U.S. Shouldn't Use Spurious Security Claim for Tariffs, Lew Says
(Bloomberg) -- The U.S. should build a global alliance to tackle China on unfair trading practices instead of using spurious national security claims to impose tariffs that also hurt allies, said former U.S. Treasury Secretary Jacob J. Lew.
Lew said that the U.S. is in danger of abandoning the global economic order it helped to build. He also said the U.S. imposed tariffs on imported goods will drive up prices, drag on investment and confuse the outlook for the Federal Reserve.
"I think that if you continue to bring the world together and put pressure on China to do the right thing it would be more effective than using a kind of spurious claim of national security, "Lew said Tuesday in a Bloomberg Television interview. “It doesn’t make sense.”
President Donald Trump last week threatened to impose tariffs on practically all Chinese imports into America, as the world’s two largest economies exchanged blows in a trade war that isn’t set to end anytime soon.
A 25 percent levy on $34 billion of Chinese goods entering the U.S. took effect just after midnight Washington time on Friday with farming plows and airplane parts among the products targeted. China hit back immediately via duties on U.S. shipments including soybeans and automobiles.
Trump is already eyeing the next tranche, on $16 billion of Chinese goods, and he has indicated that the final tariff total could exceed $500 billion, almost the same amount that the U.S. imported in 2017. At the same time, Trump is also locked in disputes with other key trading partners including Mexico and the European Union.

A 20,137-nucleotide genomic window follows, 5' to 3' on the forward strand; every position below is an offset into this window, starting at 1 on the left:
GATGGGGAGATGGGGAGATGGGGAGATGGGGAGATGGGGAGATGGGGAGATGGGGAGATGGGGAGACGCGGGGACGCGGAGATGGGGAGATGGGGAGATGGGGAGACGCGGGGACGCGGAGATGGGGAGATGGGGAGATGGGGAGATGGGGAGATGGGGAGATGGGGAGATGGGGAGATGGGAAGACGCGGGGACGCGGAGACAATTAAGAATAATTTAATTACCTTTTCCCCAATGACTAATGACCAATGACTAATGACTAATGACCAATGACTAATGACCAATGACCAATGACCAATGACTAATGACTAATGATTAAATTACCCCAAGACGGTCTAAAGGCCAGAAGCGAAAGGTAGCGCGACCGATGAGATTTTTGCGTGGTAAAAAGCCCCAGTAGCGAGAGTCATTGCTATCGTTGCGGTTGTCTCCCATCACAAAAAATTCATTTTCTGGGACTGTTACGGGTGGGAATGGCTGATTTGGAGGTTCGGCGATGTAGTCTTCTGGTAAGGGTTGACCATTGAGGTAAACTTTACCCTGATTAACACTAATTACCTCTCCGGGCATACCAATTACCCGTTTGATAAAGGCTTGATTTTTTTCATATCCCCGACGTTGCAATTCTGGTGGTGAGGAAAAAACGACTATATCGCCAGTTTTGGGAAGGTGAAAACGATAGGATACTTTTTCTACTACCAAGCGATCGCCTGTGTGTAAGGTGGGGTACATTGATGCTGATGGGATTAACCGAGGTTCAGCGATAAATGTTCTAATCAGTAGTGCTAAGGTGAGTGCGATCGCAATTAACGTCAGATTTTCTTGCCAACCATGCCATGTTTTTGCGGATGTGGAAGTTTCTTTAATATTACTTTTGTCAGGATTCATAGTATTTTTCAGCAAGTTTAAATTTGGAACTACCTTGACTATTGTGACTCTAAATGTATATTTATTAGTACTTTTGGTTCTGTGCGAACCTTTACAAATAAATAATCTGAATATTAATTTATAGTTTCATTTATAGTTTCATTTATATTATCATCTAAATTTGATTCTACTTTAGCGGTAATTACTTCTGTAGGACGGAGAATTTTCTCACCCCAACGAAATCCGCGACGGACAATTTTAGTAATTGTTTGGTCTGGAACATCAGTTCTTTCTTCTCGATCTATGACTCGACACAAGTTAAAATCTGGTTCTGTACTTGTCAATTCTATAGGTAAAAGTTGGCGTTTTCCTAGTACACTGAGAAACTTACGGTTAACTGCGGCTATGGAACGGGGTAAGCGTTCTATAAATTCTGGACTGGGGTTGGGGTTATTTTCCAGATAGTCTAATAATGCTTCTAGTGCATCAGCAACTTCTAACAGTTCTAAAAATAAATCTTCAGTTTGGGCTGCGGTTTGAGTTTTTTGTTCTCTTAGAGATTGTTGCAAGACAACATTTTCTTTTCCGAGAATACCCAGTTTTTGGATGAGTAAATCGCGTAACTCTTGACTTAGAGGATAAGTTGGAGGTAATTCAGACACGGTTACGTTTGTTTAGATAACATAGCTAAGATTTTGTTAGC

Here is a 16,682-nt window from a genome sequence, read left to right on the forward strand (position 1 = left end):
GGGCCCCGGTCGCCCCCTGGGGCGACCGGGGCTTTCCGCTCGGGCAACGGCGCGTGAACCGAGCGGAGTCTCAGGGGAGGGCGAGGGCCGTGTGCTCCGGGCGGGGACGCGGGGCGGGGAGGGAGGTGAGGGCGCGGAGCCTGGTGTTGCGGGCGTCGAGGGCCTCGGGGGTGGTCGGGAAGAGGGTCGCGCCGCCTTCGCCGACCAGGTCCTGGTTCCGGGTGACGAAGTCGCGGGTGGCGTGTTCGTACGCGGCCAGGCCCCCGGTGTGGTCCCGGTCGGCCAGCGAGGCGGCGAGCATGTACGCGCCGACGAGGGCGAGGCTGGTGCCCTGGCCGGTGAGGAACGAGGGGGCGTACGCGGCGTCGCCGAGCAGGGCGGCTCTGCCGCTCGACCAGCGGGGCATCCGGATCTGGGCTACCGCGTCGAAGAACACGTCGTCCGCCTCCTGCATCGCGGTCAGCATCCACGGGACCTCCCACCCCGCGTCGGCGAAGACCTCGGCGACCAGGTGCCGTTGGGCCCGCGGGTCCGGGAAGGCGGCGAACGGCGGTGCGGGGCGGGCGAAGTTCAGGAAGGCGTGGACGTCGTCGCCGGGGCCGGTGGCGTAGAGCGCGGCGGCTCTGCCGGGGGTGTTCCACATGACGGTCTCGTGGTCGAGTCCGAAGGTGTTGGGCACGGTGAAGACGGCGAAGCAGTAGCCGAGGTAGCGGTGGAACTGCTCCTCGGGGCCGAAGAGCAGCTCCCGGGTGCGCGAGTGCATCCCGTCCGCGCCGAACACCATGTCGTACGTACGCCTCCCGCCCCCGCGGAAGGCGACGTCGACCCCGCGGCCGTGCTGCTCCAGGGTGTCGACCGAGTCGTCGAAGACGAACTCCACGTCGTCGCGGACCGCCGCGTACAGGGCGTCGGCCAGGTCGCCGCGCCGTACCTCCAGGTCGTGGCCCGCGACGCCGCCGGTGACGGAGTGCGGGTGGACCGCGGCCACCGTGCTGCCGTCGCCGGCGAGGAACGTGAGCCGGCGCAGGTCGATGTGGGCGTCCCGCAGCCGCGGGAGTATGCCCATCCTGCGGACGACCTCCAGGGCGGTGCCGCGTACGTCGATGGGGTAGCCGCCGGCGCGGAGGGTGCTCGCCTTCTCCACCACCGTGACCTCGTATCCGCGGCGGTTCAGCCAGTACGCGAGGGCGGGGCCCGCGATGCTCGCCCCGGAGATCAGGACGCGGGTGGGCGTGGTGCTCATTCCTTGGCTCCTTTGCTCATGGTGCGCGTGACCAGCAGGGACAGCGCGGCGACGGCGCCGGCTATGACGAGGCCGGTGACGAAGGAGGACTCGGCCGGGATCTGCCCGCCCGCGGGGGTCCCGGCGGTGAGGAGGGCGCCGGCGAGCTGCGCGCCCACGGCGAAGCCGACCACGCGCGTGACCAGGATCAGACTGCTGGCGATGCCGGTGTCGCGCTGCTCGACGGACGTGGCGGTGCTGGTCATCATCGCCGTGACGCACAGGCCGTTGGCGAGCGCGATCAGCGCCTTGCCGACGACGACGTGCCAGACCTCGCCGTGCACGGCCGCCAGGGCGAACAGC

"I am not worried when the U.S. challenges China on legitimate grounds," said Lew, who served through the end of the Obama administration. "What I think is wrong is that the U.S. loses its role as a leader of international norms."
Lew said the U.S. Treasury yield curve merits careful attention and that it isn’t showing a lot of confidence in the long term outlook, adding there are lots of reasons to be nervous about the U.S. economy.
"The tax policies, while they were cheered by the business community, is a little bit like pouring kerosene on a fire," said Lew, who is now a partner at private equity firm Lindsay Goldberg & Co. in New York. "There is a flare you know when you pour the kerosene and then it burns off. The after effect of the tax cut will be trillions of dollars of debt, trillions of dollars of debt. I think that is going to be a burden on the economy as we are getting to the end of the economic cycle."
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